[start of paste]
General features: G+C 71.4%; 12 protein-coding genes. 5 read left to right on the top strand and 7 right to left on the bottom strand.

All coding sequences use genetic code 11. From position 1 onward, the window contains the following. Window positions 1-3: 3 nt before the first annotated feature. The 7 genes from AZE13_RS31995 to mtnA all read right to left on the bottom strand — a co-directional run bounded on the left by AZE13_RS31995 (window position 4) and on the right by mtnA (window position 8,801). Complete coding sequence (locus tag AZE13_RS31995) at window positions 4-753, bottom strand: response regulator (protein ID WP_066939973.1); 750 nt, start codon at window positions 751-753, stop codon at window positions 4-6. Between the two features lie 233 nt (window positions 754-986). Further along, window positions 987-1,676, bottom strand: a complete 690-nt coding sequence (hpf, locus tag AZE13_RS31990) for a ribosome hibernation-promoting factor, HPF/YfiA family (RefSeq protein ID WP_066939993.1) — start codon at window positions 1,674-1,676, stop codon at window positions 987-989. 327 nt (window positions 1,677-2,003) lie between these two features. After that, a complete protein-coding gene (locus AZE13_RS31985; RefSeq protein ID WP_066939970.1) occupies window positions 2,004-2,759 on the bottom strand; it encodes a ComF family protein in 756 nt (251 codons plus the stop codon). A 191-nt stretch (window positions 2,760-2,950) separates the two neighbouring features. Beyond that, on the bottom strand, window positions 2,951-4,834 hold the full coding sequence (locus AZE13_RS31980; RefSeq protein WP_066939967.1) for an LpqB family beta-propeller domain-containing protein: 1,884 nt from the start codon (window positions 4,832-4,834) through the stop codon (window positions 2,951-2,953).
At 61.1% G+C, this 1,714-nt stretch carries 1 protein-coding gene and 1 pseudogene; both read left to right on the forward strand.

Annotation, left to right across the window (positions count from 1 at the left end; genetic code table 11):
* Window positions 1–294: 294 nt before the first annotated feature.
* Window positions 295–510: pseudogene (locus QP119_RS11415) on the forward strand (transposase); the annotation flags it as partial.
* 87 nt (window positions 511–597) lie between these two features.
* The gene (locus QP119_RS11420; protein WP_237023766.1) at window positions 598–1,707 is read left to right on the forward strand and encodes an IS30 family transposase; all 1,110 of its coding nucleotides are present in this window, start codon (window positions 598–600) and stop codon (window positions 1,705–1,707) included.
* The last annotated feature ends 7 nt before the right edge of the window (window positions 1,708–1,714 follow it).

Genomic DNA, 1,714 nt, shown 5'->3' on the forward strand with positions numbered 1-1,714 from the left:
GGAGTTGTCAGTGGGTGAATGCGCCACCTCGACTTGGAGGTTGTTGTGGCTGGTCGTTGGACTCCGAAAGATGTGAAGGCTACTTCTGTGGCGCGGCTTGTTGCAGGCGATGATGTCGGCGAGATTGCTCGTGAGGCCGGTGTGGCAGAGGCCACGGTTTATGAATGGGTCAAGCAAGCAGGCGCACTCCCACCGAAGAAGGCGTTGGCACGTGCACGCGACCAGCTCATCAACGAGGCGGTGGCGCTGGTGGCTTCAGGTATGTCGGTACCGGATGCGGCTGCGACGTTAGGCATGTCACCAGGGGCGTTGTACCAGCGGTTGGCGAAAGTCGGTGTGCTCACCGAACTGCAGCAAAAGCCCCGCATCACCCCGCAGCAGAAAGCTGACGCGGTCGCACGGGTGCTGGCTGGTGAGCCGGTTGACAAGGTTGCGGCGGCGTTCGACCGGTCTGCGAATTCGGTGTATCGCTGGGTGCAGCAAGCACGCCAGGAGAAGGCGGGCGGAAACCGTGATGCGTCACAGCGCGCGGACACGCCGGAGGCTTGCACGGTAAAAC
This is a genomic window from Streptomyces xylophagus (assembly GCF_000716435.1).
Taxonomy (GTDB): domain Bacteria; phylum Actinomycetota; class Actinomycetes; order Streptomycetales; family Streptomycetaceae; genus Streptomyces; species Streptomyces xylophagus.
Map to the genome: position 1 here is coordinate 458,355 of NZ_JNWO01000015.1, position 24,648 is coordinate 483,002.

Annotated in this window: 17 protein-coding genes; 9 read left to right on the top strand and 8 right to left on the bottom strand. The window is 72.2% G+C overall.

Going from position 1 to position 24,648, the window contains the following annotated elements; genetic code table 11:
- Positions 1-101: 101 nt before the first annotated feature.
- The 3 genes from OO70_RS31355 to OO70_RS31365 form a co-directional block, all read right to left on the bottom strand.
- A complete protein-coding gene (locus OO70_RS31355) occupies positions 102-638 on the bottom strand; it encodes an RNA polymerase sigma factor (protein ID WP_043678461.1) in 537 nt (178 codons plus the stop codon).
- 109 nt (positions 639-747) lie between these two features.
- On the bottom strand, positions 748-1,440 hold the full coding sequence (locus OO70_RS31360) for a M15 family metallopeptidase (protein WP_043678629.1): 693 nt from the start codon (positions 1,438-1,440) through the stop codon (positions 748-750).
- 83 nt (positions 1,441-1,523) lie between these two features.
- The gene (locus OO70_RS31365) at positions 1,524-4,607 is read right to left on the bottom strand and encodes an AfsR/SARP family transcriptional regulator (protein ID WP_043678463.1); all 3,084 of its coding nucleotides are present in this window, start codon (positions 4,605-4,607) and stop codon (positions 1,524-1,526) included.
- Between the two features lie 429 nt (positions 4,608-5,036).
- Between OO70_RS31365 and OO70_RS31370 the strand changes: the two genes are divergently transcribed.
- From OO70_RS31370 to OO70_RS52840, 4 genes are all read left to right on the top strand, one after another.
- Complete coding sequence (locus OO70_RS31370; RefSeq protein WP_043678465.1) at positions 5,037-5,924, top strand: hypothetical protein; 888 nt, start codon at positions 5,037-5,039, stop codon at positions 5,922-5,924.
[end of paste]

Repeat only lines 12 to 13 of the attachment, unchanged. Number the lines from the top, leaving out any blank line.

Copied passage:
This is a genomic window from Streptomyces xylophagus (assembly GCF_000716435.1).
Taxonomy (GTDB): domain Bacteria; phylum Actinomycetota; class Actinomycetes; order Streptomycetales; family Streptomycetaceae; genus Streptomyces; species Streptomyces xylophagus.